Let’s Go Outside Blog Tour

This beautiful book is an ode to nature and being outside! I was so excited to be able to send author Ben Lerwill some questions about this book. His answers are as sublime as the book and illustrations by Marine Ruiz.

Let’s Go Outside is your latest book for children, where did the idea come from for this book?

It came about during a particularly cold winter snap. From what I remember, it was one of those weeks when icicles start forming on the end of your nose! The book is a celebration of spending time outdoors, whatever the weather. I have two kids of my own, and there’s nothing quite like the glow they have when they’ve been playing outside. I still remember that exhilaration of being out in the fields as a boy, coming home exhausted but happy. It’s often so much easier for kids (and adults!) to flop in front a screen, and obviously there’s a time for that too, but I wanted to highlight the joys of being out in the fresh air, without it getting preachy.    

I like that all your books are linked to the outdoors, wildlife and activism, are these great passions of yours?

They are! There’s so much fantastic nature writing out there now – for all ages – partly because it’s such a rich topic and provides such an endless source of inspiration. I’ve worked as a travel writer for the past two decades, and over the years my focus has shifted onto the places and experiences that really matter to me. These days I spend a lot of time writing about wildlife, walking, and different forms of outdoor adventure.    

Do you find it easier or more challenging to write for children?

That’s a really interesting question. Unlike some children’s books I’ve written, Let’s Go Outside is all about brief texts for very young children – in this case, giving more space for Marina’s soaring illustrations – so the natural assumption would be that it’s easier. But in many ways it’s no different to writing for adults. The way I see it, you have to think about your readers, how to engage them, which words to choose, and how to make those words effective. It’s something I really enjoy.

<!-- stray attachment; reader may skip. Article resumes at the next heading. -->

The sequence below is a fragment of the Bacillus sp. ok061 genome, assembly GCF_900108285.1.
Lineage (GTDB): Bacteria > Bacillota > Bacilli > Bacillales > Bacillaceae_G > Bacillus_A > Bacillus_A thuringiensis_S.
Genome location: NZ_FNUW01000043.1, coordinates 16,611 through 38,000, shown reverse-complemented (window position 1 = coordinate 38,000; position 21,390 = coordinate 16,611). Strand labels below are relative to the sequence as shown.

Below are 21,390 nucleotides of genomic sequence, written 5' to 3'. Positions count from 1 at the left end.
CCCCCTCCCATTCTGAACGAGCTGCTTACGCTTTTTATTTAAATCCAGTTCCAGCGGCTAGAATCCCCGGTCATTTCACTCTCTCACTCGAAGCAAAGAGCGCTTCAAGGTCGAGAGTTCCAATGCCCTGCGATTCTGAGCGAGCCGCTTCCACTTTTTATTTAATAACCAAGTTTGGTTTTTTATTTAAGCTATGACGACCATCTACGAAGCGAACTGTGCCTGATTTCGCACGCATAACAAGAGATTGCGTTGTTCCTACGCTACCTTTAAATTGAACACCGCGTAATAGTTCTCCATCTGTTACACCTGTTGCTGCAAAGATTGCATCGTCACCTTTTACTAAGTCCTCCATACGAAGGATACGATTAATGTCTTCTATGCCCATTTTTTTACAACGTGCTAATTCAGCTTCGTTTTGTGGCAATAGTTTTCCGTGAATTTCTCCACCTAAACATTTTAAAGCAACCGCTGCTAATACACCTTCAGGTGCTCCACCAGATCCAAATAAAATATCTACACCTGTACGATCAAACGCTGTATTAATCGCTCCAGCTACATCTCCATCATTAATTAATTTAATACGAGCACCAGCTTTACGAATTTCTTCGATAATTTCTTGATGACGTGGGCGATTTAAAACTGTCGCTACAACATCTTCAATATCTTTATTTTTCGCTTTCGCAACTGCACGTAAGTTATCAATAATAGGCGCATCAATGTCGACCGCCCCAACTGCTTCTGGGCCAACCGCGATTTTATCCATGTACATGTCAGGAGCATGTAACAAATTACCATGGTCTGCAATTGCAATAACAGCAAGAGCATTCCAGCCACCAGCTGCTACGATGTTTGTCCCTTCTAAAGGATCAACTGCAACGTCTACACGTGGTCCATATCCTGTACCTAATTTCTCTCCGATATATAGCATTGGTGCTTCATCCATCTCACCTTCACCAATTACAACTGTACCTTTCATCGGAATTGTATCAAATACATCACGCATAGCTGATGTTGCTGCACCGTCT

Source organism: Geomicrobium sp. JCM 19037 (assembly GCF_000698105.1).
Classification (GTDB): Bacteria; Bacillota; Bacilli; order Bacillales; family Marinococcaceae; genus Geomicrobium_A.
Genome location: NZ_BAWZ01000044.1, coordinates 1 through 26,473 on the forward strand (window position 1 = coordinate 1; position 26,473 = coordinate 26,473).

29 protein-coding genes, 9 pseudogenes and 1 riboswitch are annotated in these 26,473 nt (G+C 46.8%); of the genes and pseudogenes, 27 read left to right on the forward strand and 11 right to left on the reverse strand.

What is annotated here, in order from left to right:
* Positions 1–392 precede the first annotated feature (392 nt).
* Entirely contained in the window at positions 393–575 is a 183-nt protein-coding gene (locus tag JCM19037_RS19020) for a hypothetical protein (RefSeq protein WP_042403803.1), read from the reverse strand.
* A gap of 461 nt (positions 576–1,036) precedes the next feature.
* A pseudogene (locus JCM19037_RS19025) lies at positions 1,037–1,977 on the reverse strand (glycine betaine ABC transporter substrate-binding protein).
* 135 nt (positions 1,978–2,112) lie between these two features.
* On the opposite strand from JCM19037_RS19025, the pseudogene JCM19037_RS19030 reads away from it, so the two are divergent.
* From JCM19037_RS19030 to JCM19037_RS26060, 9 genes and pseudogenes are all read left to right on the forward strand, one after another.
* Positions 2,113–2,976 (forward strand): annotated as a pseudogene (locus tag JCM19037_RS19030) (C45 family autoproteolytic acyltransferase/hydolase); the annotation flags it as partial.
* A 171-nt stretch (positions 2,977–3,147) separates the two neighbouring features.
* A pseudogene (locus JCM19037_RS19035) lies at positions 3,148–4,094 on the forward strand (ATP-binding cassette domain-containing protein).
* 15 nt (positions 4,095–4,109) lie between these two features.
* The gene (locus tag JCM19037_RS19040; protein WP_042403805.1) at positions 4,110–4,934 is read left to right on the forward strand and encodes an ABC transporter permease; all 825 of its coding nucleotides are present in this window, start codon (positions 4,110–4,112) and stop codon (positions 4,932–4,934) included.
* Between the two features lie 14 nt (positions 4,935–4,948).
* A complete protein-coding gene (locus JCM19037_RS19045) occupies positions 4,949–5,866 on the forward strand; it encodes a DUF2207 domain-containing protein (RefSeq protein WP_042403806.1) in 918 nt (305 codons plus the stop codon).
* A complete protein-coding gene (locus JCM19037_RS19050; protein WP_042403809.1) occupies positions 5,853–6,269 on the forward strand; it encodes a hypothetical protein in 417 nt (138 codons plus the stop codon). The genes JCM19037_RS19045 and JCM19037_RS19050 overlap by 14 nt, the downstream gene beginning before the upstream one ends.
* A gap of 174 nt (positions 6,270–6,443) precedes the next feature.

How do you do your work and research?  Do you begin with an idea and then research or does your research spark ideas?

I’d say both are true! In my experience, the seed of an idea can start forming at any time. That might be while reading a book, while talking to friends, while walking the dog, or even while working on a completely different project. But more often than not the idea comes first, then the research helps to get it into shape.  

What plans do you have for future books for children?

Ooh, lots! One thing I’d love to work on is a global, sport-based book. I’m a bit of a sports nut, so I’ve always been fascinated by the way different games and pastimes have taken root in different parts of the world. I’m also keen to do a book on trains. Other than walking and cycling, it’s easily the best way to travel, right?    

Why do you think it is so important for children to spend time outside in nature?

My wife’s a Forest School teacher, so I’m constantly hearing about children who are absolutely thriving from time spent outside. There’s just so much that’s brilliant about it. It encourages an early appreciation and care for nature, of course, but the outdoors is also a space to explore, to be creative, to grow, to breathe, to learn, to play, to think, to solve, to build dens, to get your knees muddy, and of course to lose yourself in the infinite wonders of nature – trees, bees and all!  

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